These projections make investing in halal products a necessity for today’s food executives. Consumers are already asking for halal options, and this demand is slated to rise. If investments in halal certification are left to the future, a company may lose the first-mover advantage and struggle to catch up when it does decide to invest.
Many Muslim-majority countries already have government bodies tasked with verifying the halal status of a product, while others are in the process of creating them. Indonesia, the country with the largest Muslim population, has created a law that mandates food and beverage products be either certified halal and labelled accordingly or risk being labelled haram.5 Any international company wishing to market its products in Indonesia will need to be certified by one of the international halal certification bodies listed on the LPPOM MUI website.
Malaysia, Singapore and the United Arab Emirates are just a few other examples of countries with government regulations on halal labelling. In order to export to these countries, a company must make sure their products are halal certified and labelled accordingly, which typically requires an external review. Many of these government bodies also recognise halal-certifying bodies from other countries, so a business getting halal-certified in one country may be able to pivot to exporting their products to other predominantly Muslim countries. The reverse is also true: a company that has had its products certified halal for export purposes may decide later to use this certification to sell its products domestically. Considering the projected rise in the number of Muslim adherents worldwide, this may present a business with the unique opportunity to increase its market share.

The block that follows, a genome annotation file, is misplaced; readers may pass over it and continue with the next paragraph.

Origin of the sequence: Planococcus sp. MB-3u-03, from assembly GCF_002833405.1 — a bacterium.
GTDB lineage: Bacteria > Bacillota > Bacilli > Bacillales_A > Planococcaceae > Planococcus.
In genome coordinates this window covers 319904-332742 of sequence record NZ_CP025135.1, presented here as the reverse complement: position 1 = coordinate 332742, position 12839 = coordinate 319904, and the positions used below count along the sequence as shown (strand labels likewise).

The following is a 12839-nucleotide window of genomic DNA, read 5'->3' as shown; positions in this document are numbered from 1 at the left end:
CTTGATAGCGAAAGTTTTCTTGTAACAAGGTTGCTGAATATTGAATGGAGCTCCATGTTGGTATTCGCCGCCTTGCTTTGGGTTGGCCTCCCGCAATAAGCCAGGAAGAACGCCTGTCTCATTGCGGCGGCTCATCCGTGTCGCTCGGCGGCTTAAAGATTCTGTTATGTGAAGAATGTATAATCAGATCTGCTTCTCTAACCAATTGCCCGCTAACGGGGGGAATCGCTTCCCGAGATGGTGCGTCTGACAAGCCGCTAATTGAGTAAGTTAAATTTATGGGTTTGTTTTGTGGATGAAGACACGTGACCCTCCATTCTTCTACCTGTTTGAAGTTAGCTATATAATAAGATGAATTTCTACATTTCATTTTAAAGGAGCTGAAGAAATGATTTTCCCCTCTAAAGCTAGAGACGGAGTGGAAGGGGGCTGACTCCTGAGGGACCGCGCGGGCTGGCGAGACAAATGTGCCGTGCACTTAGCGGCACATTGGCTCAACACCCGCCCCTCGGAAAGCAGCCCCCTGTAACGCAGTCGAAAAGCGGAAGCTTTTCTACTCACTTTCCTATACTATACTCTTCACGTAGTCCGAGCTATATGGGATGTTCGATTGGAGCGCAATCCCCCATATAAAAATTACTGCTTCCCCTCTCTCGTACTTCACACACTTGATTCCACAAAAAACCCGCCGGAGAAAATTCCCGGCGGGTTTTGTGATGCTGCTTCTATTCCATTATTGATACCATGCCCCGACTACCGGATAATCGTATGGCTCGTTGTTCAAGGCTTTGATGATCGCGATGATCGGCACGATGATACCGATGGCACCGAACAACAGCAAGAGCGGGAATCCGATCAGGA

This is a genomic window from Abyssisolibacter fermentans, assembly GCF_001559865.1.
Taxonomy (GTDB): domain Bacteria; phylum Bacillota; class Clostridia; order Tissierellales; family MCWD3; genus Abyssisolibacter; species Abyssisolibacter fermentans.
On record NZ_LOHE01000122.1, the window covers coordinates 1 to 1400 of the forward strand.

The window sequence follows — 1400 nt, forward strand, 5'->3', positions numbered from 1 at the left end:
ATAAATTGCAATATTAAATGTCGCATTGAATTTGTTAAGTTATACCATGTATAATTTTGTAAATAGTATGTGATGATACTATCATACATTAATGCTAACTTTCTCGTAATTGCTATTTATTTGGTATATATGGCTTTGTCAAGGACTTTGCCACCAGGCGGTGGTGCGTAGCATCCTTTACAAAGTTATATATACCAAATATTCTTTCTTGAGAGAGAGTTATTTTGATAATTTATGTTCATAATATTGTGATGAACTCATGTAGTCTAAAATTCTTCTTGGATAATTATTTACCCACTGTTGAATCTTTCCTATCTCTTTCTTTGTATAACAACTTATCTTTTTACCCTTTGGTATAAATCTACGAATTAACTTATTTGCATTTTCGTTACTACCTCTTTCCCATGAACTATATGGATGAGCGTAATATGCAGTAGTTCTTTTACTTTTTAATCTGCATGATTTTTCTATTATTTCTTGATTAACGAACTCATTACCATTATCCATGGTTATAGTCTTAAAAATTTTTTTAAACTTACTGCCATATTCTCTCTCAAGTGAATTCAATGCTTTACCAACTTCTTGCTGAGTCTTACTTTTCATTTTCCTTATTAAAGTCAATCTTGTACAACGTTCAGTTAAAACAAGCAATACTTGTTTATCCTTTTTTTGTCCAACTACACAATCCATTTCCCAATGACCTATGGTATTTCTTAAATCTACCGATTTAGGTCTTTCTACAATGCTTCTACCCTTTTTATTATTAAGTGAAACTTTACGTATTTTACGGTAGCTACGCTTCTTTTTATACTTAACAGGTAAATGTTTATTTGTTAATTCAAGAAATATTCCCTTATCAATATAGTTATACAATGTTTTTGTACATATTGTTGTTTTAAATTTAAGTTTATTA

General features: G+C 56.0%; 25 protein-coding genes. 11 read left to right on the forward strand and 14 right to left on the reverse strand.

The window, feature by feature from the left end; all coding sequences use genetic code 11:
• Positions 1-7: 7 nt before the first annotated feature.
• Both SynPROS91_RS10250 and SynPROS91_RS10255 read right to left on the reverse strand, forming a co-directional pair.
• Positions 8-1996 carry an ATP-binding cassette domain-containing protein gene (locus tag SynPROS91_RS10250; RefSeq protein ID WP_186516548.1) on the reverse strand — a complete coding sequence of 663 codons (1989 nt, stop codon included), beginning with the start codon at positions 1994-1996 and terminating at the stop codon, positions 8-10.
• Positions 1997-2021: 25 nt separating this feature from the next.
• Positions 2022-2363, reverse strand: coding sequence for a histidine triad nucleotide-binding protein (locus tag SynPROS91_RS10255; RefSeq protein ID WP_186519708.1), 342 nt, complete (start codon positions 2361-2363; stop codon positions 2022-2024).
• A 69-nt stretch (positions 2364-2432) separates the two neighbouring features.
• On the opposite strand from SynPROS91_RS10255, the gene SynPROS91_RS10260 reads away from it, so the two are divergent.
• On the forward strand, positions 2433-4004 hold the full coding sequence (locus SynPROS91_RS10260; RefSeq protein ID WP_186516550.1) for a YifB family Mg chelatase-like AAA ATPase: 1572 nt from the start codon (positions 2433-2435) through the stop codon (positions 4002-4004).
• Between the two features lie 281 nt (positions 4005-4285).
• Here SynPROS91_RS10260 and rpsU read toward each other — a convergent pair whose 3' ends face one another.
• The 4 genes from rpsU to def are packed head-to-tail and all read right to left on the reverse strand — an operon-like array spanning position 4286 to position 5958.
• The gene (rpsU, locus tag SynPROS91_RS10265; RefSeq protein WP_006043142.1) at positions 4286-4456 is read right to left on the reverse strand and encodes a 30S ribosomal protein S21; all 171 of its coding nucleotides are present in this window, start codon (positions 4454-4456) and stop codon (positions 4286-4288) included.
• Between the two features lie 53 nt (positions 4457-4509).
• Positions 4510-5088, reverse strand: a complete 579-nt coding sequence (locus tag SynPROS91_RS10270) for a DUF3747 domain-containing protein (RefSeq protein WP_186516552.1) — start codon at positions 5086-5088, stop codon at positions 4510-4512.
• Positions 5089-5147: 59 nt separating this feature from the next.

One of the benefits of halal is that it easily fits into other popular food and nutrition trends. Though eating halal encompasses several requirements, many of these align with other diets like plant-based or vegan. Several aspects of halal are related to which animals are acceptable for consumption and how they are slaughtered, and these would not present a problem for a product that includes no animal-derived ingredients. Halal can also be integrated into diets such as keto, paleo, or the Mediterranean diet, as only slight modifications may be needed to comply with halal requirements. This makes halal not only good for Muslims but for the population in general.
Halal certification also fits in well with the clean-label movement. While the true meaning of the term ‘clean label’ is still being debated, most definitions include a nod towards more transparency in food labelling. According to a 2019 FoodThink study, a quarter of customers actively distrust the food industry,6 and Executive Director of the Clean Label Project, Jaclyn Bowen, MPH, MS, notes that a ‘growing area of consumer interest and expectation when it comes to clean label, is an increased focus on product contents that are not found on the label.’7 Those following a halal diet have even more reason for concern, considering that these labels typically do not describe the manufacturing processes, which may or may not incorporate things like lubricants derived from pigs.
When a product is halal certified by a third party, it means that the company has opened itself up to greater scrutiny by allowing an external organisation to audit its manufacturing process and examine its ingredients. This demonstrates a commitment towards greater transparency, as well as improving access to halal food for Muslims worldwide. The increasing number of Muslims and the depth of their purchasing power means that halal-certified products will only continue to grow in importance. For food executives looking to get ahead of the trend, now is the time to get certified.
About the author
Alison DeGuide is the content manager of Halal Consumer Magazine and content developer at the Islamic Food and Nutrition Council of America (IFANCA®), which focuses on helping consumers find halal products by helping the industry to produce halal products.